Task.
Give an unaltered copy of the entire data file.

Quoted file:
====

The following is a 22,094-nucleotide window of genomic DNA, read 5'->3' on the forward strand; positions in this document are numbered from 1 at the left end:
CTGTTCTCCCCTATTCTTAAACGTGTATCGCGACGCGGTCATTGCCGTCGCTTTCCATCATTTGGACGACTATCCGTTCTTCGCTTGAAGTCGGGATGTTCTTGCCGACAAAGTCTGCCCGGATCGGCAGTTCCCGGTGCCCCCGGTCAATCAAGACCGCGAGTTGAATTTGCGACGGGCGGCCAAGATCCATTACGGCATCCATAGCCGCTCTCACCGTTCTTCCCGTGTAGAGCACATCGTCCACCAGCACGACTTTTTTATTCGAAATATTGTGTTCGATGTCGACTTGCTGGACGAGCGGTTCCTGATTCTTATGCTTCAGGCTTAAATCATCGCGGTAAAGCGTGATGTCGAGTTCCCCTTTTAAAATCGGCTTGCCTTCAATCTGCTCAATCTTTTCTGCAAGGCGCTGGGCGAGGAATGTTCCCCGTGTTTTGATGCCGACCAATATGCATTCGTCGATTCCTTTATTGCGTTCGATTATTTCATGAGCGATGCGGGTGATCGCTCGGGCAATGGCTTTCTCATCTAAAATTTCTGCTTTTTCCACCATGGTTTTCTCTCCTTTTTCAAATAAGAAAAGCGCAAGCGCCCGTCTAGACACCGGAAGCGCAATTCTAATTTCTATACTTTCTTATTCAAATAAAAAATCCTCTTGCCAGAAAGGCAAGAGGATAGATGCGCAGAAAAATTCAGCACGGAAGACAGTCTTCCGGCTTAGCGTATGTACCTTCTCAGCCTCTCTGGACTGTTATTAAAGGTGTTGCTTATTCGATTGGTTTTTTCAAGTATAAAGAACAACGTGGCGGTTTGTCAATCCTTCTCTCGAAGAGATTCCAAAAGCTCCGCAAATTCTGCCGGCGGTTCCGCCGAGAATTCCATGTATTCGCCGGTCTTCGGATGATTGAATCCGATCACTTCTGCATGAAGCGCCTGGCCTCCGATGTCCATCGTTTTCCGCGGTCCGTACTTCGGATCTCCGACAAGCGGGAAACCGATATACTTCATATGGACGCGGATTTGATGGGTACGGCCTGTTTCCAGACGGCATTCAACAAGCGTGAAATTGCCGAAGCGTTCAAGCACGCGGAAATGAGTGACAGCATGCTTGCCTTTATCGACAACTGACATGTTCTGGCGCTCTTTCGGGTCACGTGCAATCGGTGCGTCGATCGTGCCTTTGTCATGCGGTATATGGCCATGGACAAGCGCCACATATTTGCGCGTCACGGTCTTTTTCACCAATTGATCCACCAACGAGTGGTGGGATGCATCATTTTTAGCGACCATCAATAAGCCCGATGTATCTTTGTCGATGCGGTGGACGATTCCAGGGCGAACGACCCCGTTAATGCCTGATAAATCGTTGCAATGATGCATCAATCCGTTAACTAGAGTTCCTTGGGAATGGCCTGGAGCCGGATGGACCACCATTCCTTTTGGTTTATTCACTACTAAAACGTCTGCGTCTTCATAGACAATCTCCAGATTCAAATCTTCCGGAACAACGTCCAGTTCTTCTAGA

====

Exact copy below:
The following is a 22,094-nucleotide window of genomic DNA, read 5'->3' on the forward strand; positions in this document are numbered from 1 at the left end:
CTGTTCTCCCCTATTCTTAAACGTGTATCGCGACGCGGTCATTGCCGTCGCTTTCCATCATTTGGACGACTATCCGTTCTTCGCTTGAAGTCGGGATGTTCTTGCCGACAAAGTCTGCCCGGATCGGCAGTTCCCGGTGCCCCCGGTCAATCAAGACCGCGAGTTGAATTTGCGACGGGCGGCCAAGATCCATTACGGCATCCATAGCCGCTCTCACCGTTCTTCCCGTGTAGAGCACATCGTCCACCAGCACGACTTTTTTATTCGAAATATTGTGTTCGATGTCGACTTGCTGGACGAGCGGTTCCTGATTCTTATGCTTCAGGCTTAAATCATCGCGGTAAAGCGTGATGTCGAGTTCCCCTTTTAAAATCGGCTTGCCTTCAATCTGCTCAATCTTTTCTGCAAGGCGCTGGGCGAGGAATGTTCCCCGTGTTTTGATGCCGACCAATATGCATTCGTCGATTCCTTTATTGCGTTCGATTATTTCATGAGCGATGCGGGTGATCGCTCGGGCAATGGCTTTCTCATCTAAAATTTCTGCTTTTTCCACCATGGTTTTCTCTCCTTTTTCAAATAAGAAAAGCGCAAGCGCCCGTCTAGACACCGGAAGCGCAATTCTAATTTCTATACTTTCTTATTCAAATAAAAAATCCTCTTGCCAGAAAGGCAAGAGGATAGATGCGCAGAAAAATTCAGCACGGAAGACAGTCTTCCGGCTTAGCGTATGTACCTTCTCAGCCTCTCTGGACTGTTATTAAAGGTGTTGCTTATTCGATTGGTTTTTTCAAGTATAAAGAACAACGTGGCGGTTTGTCAATCCTTCTCTCGAAGAGATTCCAAAAGCTCCGCAAATTCTGCCGGCGGTTCCGCCGAGAATTCCATGTATTCGCCGGTCTTCGGATGATTGAATCCGATCACTTCTGCATGAAGCGCCTGGCCTCCGATGTCCATCGTTTTCCGCGGTCCGTACTTCGGATCTCCGACAAGCGGGAAACCGATATACTTCATATGGACGCGGATTTGATGGGTACGGCCTGTTTCCAGACGGCATTCAACAAGCGTGAAATTGCCGAAGCGTTCAAGCACGCGGAAATGAGTGACAGCATGCTTGCCTTTATCGACAACTGACATGTTCTGGCGCTCTTTCGGGTCACGTGCAATCGGTGCGTCGATCGTGCCTTTGTCATGCGGTATATGGCCATGGACAAGCGCCACATATTTGCGCGTCACGGTCTTTTTCACCAATTGATCCACCAACGAGTGGTGGGATGCATCATTTTTAGCGACCATCAATAAGCCCGATGTATCTTTGTCGATGCGGTGGACGATTCCAGGGCGAACGACCCCGTTAATGCCTGATAAATCGTTGCAATGATGCATCAATCCGTTAACTAGAGTTCCTTGGGAATGGCCTGGAGCCGGATGGACCACCATTCCTTTTGGTTTATTCACTACTAAAACGTCTGCGTCTTCATAGACAATCTCCAGATTCAAATCTTCCGGAACAACGTCCAGTTCTTCTAGA